Bush: Ties with Germany key to Europe relations
February 24, 2005
MAINZ, Germany — He called Germany “a great nation,” characterized the country as beautiful, and said it was the key to maintaining good relations with the rest of Europe.
Sixteen years after his father paid Mainz a visit, President Bush came to town Wednesday to meet with German leaders to discuss issues and massage egos strained by the war in Iraq. The trip to Germany, which included a stop in nearby Wiesbaden to meet with 1st Armored Division troops, is part of a five-day swing through Europe.
“This is an important trip for me,” Bush said at a news conference with German Chancellor Gerhard Schroeder, “and one of the most important stops of all is here in Germany.”
Bush arrived in Germany on Wednesday morning after spending the night in Brussels, Belgium, where he met Tuesday with NATO and European Union leaders. On Thursday, Bush meets with Russian President Vladimir Putin in the Slovak Republic.
German authorities, in consultation with U.S. officials, closed many roads to allow the president’s motorcade to breeze into this city on the Rhine River.
A recent AP-Ipsos poll showed overwhelming Germany skepticism of Bush — about four in five Germans say they don’t agree with the president’s determination to promote democracy around the world.
While thousands of protesters came to Mainz to demonstrate against Bush, the president and his entourage steered clear of the rallies. One White House journalist traveling with the president was surprised by the absence of locals in the immediate vicinity.
In the days leading up to Bush’s visit, German citizens living in the region were told to avoid Mainz and Wiesbaden, if possible. Many area residents skipped work Wednesday and some schools closed. Three hours before Air Force One landed at Rhein-Main Air Base, several teenage students called into a German radio station to thank the president for the day off.
At the news conference, Bush and Schroeder insisted that Iran not develop nuclear weapons, and they discussed tactics on how to coax Tehran into compliance.
“It’s vital that the Iranians hear the world speak with one voice that they should not have a nuclear weapon,” Bush said. “Iran must not have a nuclear weapon, for the sake of security ... .”
The two leaders remain far apart on how to make Iran give up any plans to build such an arsenal, although both said they agreed the end result must be a nuclear arms-free Iran. Schroeder played down the differences between the United States and Europe.
“We absolutely agree that Iran must say no to any kind of nuclear weapons,” Schroeder said. “Iran must not have any nuclear weapons. They must waive any right to the production thereof.”
Schroeder wants Bush to more actively engage in talks led by Germany, France and Britain that offer incentives to Tehran, such as membership in the World Trade Organization, in return for dropping its uranium enrichment program.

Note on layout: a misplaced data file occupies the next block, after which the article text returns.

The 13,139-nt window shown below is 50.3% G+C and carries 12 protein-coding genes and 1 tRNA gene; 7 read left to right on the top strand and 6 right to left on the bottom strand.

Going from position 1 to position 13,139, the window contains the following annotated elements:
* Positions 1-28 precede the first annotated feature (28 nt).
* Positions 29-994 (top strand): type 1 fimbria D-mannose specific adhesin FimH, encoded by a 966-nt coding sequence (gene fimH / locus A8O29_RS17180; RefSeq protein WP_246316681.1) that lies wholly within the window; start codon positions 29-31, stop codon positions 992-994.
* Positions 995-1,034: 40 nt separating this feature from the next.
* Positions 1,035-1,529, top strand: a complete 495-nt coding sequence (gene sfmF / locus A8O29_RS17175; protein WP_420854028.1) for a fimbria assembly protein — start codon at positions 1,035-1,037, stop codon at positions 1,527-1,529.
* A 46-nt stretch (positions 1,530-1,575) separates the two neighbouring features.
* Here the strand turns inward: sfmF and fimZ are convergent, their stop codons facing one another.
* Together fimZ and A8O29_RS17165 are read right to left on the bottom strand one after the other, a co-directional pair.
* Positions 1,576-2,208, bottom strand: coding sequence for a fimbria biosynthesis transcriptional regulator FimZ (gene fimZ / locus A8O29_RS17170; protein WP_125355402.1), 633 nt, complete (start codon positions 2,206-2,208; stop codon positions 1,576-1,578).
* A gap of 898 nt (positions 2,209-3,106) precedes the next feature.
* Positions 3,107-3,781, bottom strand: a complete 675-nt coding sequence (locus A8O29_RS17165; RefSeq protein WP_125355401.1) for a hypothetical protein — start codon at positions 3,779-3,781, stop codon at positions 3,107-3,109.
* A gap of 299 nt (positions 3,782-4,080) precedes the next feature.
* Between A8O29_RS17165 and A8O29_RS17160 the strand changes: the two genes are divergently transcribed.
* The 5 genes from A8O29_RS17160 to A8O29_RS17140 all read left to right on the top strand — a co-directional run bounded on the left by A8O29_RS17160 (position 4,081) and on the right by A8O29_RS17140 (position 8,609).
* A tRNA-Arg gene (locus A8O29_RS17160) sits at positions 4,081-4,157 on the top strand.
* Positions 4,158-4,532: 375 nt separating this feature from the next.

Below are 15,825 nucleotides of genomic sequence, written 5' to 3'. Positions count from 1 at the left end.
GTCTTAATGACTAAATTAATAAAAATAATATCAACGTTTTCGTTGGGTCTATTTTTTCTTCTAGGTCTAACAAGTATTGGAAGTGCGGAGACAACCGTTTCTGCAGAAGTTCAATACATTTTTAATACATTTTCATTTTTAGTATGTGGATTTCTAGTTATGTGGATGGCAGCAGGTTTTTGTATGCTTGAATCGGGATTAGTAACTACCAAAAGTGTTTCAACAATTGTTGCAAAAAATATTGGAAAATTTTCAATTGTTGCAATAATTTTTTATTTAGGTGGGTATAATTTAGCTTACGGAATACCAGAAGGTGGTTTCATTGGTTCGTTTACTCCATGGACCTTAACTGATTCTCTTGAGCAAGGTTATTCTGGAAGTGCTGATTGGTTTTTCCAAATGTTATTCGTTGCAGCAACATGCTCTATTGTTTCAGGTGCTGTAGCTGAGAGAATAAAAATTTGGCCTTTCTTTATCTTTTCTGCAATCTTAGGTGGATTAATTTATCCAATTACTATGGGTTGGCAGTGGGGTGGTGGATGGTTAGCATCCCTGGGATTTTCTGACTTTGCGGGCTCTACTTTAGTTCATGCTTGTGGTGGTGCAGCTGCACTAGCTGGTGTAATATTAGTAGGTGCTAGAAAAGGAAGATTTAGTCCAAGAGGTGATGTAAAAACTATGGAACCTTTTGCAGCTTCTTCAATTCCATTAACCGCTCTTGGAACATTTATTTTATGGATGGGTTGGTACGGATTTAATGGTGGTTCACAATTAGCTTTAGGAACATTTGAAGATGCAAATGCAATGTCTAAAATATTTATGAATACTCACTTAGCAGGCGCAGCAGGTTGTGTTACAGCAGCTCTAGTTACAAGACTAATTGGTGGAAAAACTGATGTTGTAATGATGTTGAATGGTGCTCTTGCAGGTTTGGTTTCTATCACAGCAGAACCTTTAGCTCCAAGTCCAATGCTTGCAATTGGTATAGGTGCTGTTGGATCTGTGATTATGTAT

“There needs to be movement on both sides,” Schroeder said.
Bush, in contrast, backs the European diplomacy but frowns on the idea of rewarding Iran for breaking the nonproliferation treaty that prohibits it from making nuclear fuel or for sponsoring terrorist groups in Israel such as Hezbollah.
“We will work with them to convince the mullahs that they need to give up their nuclear ambitions,” Bush said of the Europeans.
But he added: “The reason we’re having these discussions is because they were caught enriching uranium after they had signed a treaty saying they wouldn’t enrich uranium. ... They’re the party that needs to be held to account, not any of us.”
Other issues raised during the news conference ranged from Iraq and the Israeli-Palestinian conflict to NATO reform and the Kyoto Protocol on climate change, which the administration rejected during the president’s first term. The two countries later released a joint statement on the environment in which they pledged greater cooperation in the area of energy efficiency and new technologies.
As he has at other stops on his European tour, the president spoke of the need to put past differences over Iraq behind them and focus on the future. Bush thanked Germany for its “vital” contributions in Iraq. Germany and NATO allies agreed earlier this week to help train security forces in Iraq.
Germany’s contributions “are not limited,” Bush said. “They are important.”
The president seemed especially buoyant when he left a 17th-century castle with Schroeder earlier in the day for a review of German armed forces. Heavy snowflakes were falling and various German dignitaries were lined up to greet the U.S. president.
“Your name please?” Bush said with a smile as he approached Joschka Fischer, the German foreign minister.
Fischer played along, prompting Bush to identify himself, too.
“In order for us to have good relations with Europe,” Bush said later, “we need to have good relations with Germany.”
The Associated Press contributed to this report.